Kids start learning time management from an early age. Are we teaching them to procrastinate getting ready in the morning and then they rush out the door, only to forget their school lunch and arrive late anyway? Or are we teaching our children to budget their time in the morning, so that they know they should be dressed by 7:00 am, by 7:20 they have breakfast finished, and by 7:30 they have all their belongings collected and are by the door ready to depart for school?

                                    Time management at a young age teaches them how to manage their time for the future.

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                                    Letting them sleep in after you have attempted to  get them up the morning five times already, is counterproductive to teaching them good time management skills. If they have difficulty waking each morning, then they probably need to go to bed earlier. Teaching them to wake up consistently at a time that allows them to get ready and not feel rushed is important to helping teach long term time management skills. The same goes for getting to bed on time. These are the two most important factors that will affect their ability to get to their job on time as adults.

                                    Teach them by your own example that it is more important to arrive early than to arrive late. Consistency in your own behavior goes a lot further than anything you can ever say to your child about time management.

                                    11. How to Respond in an Emergency

                                    Every child must know how to respond in an emergency in order to be a responsible adult. Does your child know how to call 911? That is usually the most basic skill that we can teach them about emergency response.

                                    The next would be first aid response and CPR skills. There are babysitting courses for young teens where these CPR and first aid skills are taught.

                                    Getting them enrolled in a first aid and CPR class, even if it is a one-day event, can greatly prepare them to be responsible in responding to emergency situations. You never know what may happen to them in life. Perhaps they have a job caring for children in college and one of those children chokes on a snack. Will they know what to do without panicking? Will they only call 911 or will be have the skills needed to perform the Heimlich Maneuver? These are skills that are priceless because they can save someone’s life someday.

                                    To find a CPR and First Aid Class for your teen go to the Red Cross Training Services Website and enter your zip code to find classes near you. You will also find on this site that babysitting classes are offered, so your teen can learn how to respond in emergency situations when caring for children.

                                    12. How to Clean a Home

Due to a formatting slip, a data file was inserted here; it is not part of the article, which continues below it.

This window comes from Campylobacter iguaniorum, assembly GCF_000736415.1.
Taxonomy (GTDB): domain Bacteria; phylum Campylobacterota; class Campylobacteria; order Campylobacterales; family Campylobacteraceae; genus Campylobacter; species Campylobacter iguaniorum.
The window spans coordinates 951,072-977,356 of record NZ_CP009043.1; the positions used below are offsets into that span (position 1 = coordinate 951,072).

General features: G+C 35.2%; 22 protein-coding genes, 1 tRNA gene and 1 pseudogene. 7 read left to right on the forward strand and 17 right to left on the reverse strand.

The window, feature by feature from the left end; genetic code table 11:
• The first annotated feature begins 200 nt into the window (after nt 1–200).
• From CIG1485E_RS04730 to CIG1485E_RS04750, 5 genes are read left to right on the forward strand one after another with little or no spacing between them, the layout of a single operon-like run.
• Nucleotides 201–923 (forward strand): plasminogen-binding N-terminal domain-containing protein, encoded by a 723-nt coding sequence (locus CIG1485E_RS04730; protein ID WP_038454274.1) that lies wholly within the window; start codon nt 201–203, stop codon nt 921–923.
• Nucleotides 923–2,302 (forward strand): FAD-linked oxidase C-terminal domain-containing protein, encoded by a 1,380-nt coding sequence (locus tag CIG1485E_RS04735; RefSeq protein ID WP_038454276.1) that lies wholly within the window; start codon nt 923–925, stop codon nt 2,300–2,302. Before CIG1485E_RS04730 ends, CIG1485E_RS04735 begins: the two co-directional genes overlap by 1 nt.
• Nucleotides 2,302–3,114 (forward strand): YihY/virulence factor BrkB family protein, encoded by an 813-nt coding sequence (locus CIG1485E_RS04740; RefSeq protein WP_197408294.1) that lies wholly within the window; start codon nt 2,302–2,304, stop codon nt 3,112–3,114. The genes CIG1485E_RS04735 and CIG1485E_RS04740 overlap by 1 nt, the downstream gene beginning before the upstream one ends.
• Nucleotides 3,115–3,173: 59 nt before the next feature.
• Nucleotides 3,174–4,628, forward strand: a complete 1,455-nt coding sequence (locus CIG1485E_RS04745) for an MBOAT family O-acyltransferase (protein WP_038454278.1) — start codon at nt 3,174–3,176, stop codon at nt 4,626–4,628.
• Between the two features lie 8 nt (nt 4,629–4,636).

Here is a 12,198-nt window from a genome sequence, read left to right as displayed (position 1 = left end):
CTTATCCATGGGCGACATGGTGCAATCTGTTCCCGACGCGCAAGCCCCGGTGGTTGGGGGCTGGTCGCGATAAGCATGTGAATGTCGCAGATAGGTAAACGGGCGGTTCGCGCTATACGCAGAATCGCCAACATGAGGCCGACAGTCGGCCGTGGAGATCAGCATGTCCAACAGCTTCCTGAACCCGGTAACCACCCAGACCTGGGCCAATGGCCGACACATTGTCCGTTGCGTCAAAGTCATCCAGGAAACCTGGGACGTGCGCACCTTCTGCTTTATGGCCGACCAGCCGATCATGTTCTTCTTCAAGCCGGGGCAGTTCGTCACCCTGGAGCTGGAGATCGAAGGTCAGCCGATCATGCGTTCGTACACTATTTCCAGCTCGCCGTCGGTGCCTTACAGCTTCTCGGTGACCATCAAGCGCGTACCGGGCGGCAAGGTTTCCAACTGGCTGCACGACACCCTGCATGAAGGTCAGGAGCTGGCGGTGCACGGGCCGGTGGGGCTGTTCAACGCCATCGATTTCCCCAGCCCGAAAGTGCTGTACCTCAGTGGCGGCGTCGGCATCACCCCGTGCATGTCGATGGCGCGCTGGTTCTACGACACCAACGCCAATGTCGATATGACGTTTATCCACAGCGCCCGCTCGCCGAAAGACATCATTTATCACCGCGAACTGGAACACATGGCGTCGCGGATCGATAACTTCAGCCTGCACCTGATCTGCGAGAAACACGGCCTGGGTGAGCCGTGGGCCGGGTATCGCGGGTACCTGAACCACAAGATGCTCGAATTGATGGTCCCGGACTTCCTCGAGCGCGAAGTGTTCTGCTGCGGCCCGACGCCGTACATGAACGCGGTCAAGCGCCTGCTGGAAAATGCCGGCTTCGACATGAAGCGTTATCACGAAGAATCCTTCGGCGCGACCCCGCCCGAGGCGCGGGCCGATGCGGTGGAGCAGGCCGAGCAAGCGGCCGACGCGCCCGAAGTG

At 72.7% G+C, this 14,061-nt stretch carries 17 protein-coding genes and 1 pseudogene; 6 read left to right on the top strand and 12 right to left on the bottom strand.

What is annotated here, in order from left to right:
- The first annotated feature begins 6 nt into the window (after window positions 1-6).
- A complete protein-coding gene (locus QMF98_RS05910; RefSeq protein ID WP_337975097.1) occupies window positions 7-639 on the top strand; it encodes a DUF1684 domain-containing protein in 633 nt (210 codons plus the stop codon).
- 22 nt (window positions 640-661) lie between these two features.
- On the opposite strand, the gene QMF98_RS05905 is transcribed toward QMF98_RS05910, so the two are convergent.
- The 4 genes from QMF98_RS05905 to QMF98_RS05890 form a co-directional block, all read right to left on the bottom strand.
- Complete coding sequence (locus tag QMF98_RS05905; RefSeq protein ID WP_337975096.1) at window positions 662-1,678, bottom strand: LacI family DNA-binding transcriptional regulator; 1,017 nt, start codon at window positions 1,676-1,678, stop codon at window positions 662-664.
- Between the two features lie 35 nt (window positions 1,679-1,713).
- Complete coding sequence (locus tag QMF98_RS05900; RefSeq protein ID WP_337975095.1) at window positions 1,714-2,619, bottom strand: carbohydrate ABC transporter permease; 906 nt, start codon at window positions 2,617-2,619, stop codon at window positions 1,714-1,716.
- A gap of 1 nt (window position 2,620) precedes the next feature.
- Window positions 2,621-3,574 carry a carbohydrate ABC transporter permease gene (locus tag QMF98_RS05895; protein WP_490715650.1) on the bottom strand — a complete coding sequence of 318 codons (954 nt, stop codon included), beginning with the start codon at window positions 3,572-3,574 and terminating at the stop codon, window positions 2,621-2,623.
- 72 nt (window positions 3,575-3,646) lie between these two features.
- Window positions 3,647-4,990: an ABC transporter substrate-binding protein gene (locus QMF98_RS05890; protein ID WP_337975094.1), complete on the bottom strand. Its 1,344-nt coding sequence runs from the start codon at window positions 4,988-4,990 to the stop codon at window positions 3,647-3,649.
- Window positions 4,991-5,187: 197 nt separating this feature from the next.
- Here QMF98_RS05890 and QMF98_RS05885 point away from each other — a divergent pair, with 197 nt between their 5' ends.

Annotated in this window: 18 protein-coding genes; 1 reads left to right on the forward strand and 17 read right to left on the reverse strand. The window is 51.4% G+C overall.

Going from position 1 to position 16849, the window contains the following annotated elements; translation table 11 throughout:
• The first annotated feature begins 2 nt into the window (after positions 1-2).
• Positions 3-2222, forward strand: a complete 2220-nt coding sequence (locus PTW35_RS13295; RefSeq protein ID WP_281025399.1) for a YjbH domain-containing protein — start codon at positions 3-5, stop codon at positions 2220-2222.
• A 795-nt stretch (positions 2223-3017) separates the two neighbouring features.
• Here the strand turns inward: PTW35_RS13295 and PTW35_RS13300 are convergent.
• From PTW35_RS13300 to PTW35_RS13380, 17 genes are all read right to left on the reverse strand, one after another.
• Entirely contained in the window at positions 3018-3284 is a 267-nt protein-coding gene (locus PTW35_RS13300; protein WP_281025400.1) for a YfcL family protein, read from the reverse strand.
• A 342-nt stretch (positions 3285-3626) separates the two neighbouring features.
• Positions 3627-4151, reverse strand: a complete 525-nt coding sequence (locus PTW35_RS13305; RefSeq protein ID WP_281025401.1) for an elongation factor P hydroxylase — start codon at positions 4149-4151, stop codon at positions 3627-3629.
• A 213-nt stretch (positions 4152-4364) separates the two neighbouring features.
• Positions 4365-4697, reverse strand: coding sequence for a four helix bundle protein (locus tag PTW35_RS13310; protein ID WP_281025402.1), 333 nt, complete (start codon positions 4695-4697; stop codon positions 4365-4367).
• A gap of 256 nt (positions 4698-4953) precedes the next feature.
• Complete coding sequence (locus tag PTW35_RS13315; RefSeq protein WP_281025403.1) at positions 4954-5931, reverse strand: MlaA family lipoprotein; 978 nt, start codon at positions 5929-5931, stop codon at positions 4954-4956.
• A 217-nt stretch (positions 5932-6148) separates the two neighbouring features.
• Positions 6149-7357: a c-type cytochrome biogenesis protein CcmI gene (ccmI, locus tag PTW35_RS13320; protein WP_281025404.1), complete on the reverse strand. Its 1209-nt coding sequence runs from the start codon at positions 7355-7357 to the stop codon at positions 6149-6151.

Teaching your children not only how to clean a home, but also the importance of keeping a clean and organized home are wonderful skills that can help them become responsible adults.

                                    If they have no clue how to clean a toilet when they leave home, they may never notice how dirty their apartment toilet is until a guest points it out to them. When you teach your children cleaning skills, you are also teaching them to notice where dirt, dust, and grime tend to collect in a home.

                                    Teach them to clean by talking them through each task the first time they do the task. For example, mopping the kitchen floor. Teach them how to use the mop, what kind of cleaner to use, and where to find the mop and bucket in your home. Inspect their work when they are done and help guide them. Perhaps they missed the corners. You can praise them for cleaning the main area of the floor and then show them how to effectively get the mop into the corners.

                                    Assigning them household cleaning chores that are to be done each week is a very good way to teach them responsibility. They are not only learning how to clean, but they are also learning how to be a part of a team. Your family is a team, so each person needs to take part in keeping the household up and running effectively, which includes having a clean home.

                                    13. Pump Gas

                                    If your teen becomes a licensed driver, you need to teach them how to pump their own gas. Full station gas stations are mostly a thing of the past. If you can find one, great, but it is not the norm these days. Teens need to know how to refuel a vehicle if they are a licensed driver. This is such a basic skill, but one that is often forgotten by parents.

                                    Not all gas pumps are the same and they are not exactly self explanatory either. Take a few minutes and teach your children how to pump gas after they get their driver’s license.

                                    Responsibility is also refilling the gas tank after they used the family car all weekend for their personal activities. Whether they use their money or your money is something you need to define with them. However, knowing how to actually use a gas pump is essential to the process. You don’t want them to be out on the highway running out of gas and then calling you because they didn’t even think to look at the gas gauge since they don’t know how to refill the gas tank.